When we think of employee benefits in today’s traditional landscape, we don’t typically include wellness within that core definition. Instead, wellness is often considered a standalone strategy. But this can be a disastrous scenario, considering how employee benefits and well-being go hand in hand. Most employees think of the two as the same and expect well-being initiatives to be included in their workday through fitness trackers, standing desks, flex time, healthy food options, etc.
The number of notices and disclosures required to retirement plan participants has increased while methods to access information changed drastically. Many people receive their news and information on electronic devices through apps and social media. What remains the same is the Department of Labor’s (DOL’s) guidance about permissible methods to provide notices electronically. There is a disconnect between how people are accustomed to receiving information (electronically) and what is permissible under ERISA.
Globalization of the world economy has increased exposure to international investments, yet equity portfolios in general remain largely home biased today. This may be a good time for participants to reevaluate their asset allocation to see if they may be exhibiting a home country bias— or displaying overly optimistic expectations about the domestic market and/or pessimism about foreign markets.
If you have ever opened a brokerage account with an advisor, you know the first step is gathering information to determine the risk profile and appropriate investment allocation for the individual. In order to determine the appropriate allocation for a client, financial advisors will inquire about income level, savings rate, net worth, time horizon, spending needs, investment knowledge and most importantly risk tolerance. Based on this information the advisor will recommend a tailored allocation to help individuals reach their objectives while maintaining an appropriate risk level to help ensure clients remain invested through market downturns.
Time is a powerful modifier of perception and purpose. No need to look any further than the frequent rumblings surrounding fixed income in the current rising interest rate environment. That isn’t to say the frequently touted “bond bubble” and rising interest rate topics are unimportant or overstated, it’s merely a reaction to the volume and misappropriation of focus often exhibited in these ongoing conversations. Monitoring the trajectory of rising interest rates is a good idea, however letting it affect the way you invest in fixed income may not prove additive in the long term.
We are now in the eighth year of an equity bull market, making this the second-longest upswing in American history.¹ Additionally, the bond market has been in a secular bull market since 1982 as rates on the 10-year treasury fell steadily from above 14 percent to below 2 percent last year.² The recent strong returns we have experienced may be difficult to sustain due to equity valuations, near-record corporate profit margins, and low interest rates. This is not to say we are in a bubble or an imminent bear market looms, however now may be a good time to reset long-term investment return expectations for participants. In fact, California’s state public pension system, Calpers, recently lowered their expectations for long-term investment returns from 7.5 percent to 7 percent.³ Even those reduced projections may prove optimistic.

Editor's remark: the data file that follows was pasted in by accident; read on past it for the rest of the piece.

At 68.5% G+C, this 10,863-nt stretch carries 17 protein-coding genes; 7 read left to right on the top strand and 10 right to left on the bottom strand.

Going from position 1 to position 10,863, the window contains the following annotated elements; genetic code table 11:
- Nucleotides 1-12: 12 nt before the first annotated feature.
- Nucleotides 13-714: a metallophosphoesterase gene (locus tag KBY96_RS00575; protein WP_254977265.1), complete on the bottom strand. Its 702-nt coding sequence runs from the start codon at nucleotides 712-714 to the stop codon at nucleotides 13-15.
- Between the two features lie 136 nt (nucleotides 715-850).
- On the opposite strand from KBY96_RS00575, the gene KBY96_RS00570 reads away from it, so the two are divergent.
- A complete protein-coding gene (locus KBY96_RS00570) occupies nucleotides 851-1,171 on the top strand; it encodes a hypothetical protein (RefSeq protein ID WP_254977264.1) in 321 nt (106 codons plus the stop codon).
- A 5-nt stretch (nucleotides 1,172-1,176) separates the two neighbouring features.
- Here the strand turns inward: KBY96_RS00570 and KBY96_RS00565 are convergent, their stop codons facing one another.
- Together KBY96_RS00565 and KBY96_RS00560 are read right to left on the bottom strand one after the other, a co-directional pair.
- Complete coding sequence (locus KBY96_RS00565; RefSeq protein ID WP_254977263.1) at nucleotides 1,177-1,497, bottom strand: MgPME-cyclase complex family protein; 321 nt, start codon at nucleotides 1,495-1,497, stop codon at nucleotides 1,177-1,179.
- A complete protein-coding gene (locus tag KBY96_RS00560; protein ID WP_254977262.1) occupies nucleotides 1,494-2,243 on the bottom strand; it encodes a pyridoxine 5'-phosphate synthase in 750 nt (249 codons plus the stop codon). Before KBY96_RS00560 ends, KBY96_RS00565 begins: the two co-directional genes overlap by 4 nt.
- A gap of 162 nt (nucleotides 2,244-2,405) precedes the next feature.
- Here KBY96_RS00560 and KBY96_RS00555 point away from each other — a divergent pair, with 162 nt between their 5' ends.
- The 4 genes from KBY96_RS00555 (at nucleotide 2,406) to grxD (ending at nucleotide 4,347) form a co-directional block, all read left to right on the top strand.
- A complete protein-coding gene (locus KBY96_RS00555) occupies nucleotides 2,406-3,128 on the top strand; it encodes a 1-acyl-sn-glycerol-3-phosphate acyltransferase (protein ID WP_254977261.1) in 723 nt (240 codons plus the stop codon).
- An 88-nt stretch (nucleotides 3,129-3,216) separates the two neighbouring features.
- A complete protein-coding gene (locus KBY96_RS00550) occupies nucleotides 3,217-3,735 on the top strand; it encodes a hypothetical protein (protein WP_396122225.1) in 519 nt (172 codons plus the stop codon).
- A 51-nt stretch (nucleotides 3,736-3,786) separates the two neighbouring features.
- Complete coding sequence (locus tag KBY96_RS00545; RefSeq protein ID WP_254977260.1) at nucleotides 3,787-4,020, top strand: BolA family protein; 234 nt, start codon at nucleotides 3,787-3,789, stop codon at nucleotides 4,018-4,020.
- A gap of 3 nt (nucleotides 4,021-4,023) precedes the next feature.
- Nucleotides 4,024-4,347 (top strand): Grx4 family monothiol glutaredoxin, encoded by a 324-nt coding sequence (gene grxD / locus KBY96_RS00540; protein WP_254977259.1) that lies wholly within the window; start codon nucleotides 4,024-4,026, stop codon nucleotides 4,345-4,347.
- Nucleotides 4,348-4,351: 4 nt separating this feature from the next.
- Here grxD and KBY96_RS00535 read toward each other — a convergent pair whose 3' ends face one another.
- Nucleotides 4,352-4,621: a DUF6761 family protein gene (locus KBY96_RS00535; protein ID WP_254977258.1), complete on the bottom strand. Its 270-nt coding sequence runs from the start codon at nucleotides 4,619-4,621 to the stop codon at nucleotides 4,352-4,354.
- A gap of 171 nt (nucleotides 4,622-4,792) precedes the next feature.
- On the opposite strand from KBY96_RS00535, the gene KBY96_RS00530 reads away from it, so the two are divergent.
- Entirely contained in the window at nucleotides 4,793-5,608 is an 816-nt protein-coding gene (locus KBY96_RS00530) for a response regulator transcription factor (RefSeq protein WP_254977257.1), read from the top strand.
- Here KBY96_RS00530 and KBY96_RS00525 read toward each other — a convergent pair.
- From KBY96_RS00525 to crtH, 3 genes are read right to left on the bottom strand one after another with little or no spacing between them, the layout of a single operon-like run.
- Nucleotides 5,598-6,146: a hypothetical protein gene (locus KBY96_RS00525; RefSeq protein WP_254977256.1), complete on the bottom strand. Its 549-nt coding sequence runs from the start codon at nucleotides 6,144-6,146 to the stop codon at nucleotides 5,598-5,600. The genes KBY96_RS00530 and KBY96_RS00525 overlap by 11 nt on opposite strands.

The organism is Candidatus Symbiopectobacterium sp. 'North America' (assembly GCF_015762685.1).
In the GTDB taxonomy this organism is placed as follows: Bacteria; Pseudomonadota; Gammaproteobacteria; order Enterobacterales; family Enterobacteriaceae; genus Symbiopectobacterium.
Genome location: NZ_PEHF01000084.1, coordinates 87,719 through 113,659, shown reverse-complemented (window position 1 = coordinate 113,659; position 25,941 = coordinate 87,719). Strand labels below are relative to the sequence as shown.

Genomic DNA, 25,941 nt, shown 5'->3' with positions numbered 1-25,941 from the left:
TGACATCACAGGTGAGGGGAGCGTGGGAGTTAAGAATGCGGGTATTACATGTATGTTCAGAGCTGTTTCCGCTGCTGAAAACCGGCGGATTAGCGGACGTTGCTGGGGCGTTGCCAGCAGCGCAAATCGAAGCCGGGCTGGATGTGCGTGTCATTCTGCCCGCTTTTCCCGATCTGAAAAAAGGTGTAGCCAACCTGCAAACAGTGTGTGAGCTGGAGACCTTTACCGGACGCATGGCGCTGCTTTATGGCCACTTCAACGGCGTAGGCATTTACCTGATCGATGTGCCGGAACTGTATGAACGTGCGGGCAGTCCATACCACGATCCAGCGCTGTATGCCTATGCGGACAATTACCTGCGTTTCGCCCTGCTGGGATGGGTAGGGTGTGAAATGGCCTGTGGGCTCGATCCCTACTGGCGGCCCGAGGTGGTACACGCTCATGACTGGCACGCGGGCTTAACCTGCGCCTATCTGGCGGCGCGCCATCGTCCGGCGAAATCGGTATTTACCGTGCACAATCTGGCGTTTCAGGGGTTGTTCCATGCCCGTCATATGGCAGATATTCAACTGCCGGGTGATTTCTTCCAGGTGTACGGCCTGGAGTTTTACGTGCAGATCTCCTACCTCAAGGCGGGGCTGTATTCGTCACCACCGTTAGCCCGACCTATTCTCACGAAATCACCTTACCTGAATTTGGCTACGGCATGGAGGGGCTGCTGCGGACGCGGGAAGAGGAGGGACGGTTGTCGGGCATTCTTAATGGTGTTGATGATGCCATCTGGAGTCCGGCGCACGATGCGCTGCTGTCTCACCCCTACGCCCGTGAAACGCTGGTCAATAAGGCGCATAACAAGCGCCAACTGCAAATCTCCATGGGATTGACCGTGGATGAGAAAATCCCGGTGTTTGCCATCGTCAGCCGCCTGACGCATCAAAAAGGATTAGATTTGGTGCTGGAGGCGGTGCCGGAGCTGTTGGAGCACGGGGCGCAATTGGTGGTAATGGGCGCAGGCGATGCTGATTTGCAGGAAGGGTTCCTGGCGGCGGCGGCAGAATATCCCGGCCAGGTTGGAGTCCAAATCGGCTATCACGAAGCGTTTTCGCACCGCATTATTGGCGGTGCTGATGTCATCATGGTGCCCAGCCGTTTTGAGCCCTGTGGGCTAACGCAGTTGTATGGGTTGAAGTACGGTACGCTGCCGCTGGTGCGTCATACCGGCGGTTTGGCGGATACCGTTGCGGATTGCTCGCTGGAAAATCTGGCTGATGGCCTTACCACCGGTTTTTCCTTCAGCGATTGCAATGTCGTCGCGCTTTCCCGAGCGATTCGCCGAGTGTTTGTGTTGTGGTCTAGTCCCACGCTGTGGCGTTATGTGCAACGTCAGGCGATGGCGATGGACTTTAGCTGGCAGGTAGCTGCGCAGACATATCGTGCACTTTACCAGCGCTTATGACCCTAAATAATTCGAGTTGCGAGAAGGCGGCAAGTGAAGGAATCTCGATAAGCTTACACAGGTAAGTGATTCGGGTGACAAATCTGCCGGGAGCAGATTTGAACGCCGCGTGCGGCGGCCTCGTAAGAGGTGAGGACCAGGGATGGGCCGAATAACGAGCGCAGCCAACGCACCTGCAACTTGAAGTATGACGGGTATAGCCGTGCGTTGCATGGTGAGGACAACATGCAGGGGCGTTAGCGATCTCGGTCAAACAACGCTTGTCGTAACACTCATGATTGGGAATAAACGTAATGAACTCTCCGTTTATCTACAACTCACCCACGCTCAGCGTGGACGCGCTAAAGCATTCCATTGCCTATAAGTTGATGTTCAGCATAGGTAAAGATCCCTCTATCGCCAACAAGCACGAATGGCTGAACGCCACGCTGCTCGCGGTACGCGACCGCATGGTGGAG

Financial Benefits for the Business
Retirement Advisory Council
How Outstanding Retirement Plan Advisors Help CFOs Mitigate the Adverse Effects of Workforce Aging on the Company Financials
The term “alternative investments” may conjure images of classic automobiles, fine wine, rare art and valuable jewels. Some may think about the Honus Wagner baseball card that sold for $3.12 million at auction in 2016. Or about the 1962 Ferrari 250 GTO that sold at auction for a whopping $34.65 million in 2014. Or maybe they set their sights even higher and think about the Hope Diamond, with an estimated value of $200-$250 million.
In the past few weeks, lawsuits were launched against twelve higher education institutions: Yale, NYU, Emory, MIT, Vanderbilt, Johns Hopkins, University of Pennsylvania, Duke, Cornell, Columbia, Northwestern, and University of Southern California. The law firm of Schlichter, Bogard & Denton filed 11 of the 12 putative class action suits, claiming breach of fiduciary duty under the Employee Retirement Income Security Act (ERISA) for providing a substandard plan model that allowed the plan participants to incur excessive fees.